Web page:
Two different times during the summer, strangers came to our office door bearing gifts; free Red Bulls, to be exact. We asked, "What's the catch?" They told us it was their summer job just to pass out Red Bull energy drinks to businesses around town. They said there was no catch, they were just "out promoting Red Bull."
My first thought was, "Man, what a gig!" When I was their age, I was either in the fields detasseling corn or painting apartment buildings in 100-degree heat!
My second thought was, "Red Bull has been around a long time, and they're STILL doing guerrilla marketing?" Now THAT'S what I call grabbing the brand by the horns!
And it was a good reminder that guerrilla marketing is NOT just for startups. It's for any brand wanting to stay fresh in the minds of prospects, for creating buzz, to highlight brand relevance, and to give prospects 'hands-on' experiences with the brand.
Now before we go any further, let's be clear about exactly what guerrilla marketing is, and who better to turn to than the "Father of Guerrilla Marketing," Jay Conrad Levinson. Mr. Levinson published a book in 1984 called Guerrilla Marketing, and to date has sold 21 million copies worldwide. He's certainly the guru, and he's defined the term this way:
"Achieve conventional goals, such as profits and joy, with unconventional methods, such as investing energy, instead of money."
As I came across that quote, manufacturer trade shows immediately came to mind. The amount of energy (and money) that goes into these shows is extensive, but the payoffs are typically worth it. And while you could make the case that a trade show is a form of guerrilla marketing, there is one difference I see between the run-of-the-mill marketers and the true guerrilla marketers at these shows. Guerrilla marketers approach the trade show - using Levinson's term - unconventionally.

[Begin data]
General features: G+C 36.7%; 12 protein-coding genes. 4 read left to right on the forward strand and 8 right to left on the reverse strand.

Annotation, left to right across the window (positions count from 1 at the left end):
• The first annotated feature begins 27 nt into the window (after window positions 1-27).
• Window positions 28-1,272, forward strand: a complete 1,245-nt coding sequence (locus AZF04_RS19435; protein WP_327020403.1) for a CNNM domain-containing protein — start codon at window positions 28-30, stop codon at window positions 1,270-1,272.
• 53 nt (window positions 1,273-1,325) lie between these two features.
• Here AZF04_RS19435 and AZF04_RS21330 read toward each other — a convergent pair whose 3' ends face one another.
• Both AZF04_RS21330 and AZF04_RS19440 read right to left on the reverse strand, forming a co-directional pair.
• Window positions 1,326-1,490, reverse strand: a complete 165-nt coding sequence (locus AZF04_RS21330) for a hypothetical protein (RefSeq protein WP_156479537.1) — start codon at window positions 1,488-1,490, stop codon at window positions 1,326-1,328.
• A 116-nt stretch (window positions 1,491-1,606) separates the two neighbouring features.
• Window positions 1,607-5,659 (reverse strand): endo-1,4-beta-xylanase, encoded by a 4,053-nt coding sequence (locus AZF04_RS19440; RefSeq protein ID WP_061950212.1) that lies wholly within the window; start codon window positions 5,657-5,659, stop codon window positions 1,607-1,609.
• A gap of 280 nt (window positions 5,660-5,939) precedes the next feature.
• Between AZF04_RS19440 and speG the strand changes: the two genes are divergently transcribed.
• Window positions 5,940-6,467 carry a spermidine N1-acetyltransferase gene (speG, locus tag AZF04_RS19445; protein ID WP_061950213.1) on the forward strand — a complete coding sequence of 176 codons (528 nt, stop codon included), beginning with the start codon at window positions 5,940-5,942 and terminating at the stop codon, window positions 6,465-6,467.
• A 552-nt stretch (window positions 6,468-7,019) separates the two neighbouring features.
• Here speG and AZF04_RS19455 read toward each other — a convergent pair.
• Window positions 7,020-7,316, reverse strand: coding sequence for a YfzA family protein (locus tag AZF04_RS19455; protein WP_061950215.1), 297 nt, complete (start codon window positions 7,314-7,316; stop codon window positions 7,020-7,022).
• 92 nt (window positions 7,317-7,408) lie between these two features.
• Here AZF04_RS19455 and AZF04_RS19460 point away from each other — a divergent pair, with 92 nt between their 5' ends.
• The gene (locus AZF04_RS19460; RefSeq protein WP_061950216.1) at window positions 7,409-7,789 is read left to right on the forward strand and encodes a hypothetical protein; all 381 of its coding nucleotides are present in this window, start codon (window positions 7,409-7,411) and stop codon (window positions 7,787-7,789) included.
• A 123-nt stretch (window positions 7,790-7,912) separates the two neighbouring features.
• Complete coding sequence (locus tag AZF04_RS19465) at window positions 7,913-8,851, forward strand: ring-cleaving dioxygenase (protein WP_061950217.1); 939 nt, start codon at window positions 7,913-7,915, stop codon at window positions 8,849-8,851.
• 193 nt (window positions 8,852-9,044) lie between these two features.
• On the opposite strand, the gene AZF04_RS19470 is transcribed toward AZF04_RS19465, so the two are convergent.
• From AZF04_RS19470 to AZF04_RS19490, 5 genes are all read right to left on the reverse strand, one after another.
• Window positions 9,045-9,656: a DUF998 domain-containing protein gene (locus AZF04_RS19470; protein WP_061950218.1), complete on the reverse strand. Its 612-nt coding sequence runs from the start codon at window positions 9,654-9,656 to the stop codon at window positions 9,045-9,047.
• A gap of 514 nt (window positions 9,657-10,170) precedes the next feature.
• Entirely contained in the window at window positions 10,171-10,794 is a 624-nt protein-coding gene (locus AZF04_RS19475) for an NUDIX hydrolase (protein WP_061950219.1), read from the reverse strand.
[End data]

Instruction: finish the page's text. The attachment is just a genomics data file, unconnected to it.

Here's an example. When I attended SHOT Show in Las Vegas, nearly every gun and gun accessory manufacturer was there with an amazing array of displays and products. But honestly, very few stood out from the others. Don't get me wrong, there were lots of beautiful displays, but few were memorable.
The typical display featured nice graphics and teams of salespeople usually wearing some version of a black shirt. They looked nice, but they looked like everyone else.
One group that DID stand out was a Texas company called Cimarron Firearms. Granted their products are already different, focusing on cartridge firearms. But what impressed me was the way they carried off their difference with the sales staff all dressed in classic cowboy western wear. Cimarron Firearms not only invested energy like all of the other manufacturers at the show, but they were also using unconventional methods to achieve their conventional goals. And THAT can make all of the difference.
If you're thinking that your brand could use a little more guerrilla marketing to stand out from your competitors, start by addressing these two questions:
1. Where can we replace money with energy in our marketing efforts?
2. How can we invest this energy in an unconventional way?
Do it consistently and you'll be grabbing your brand by the horns in no time.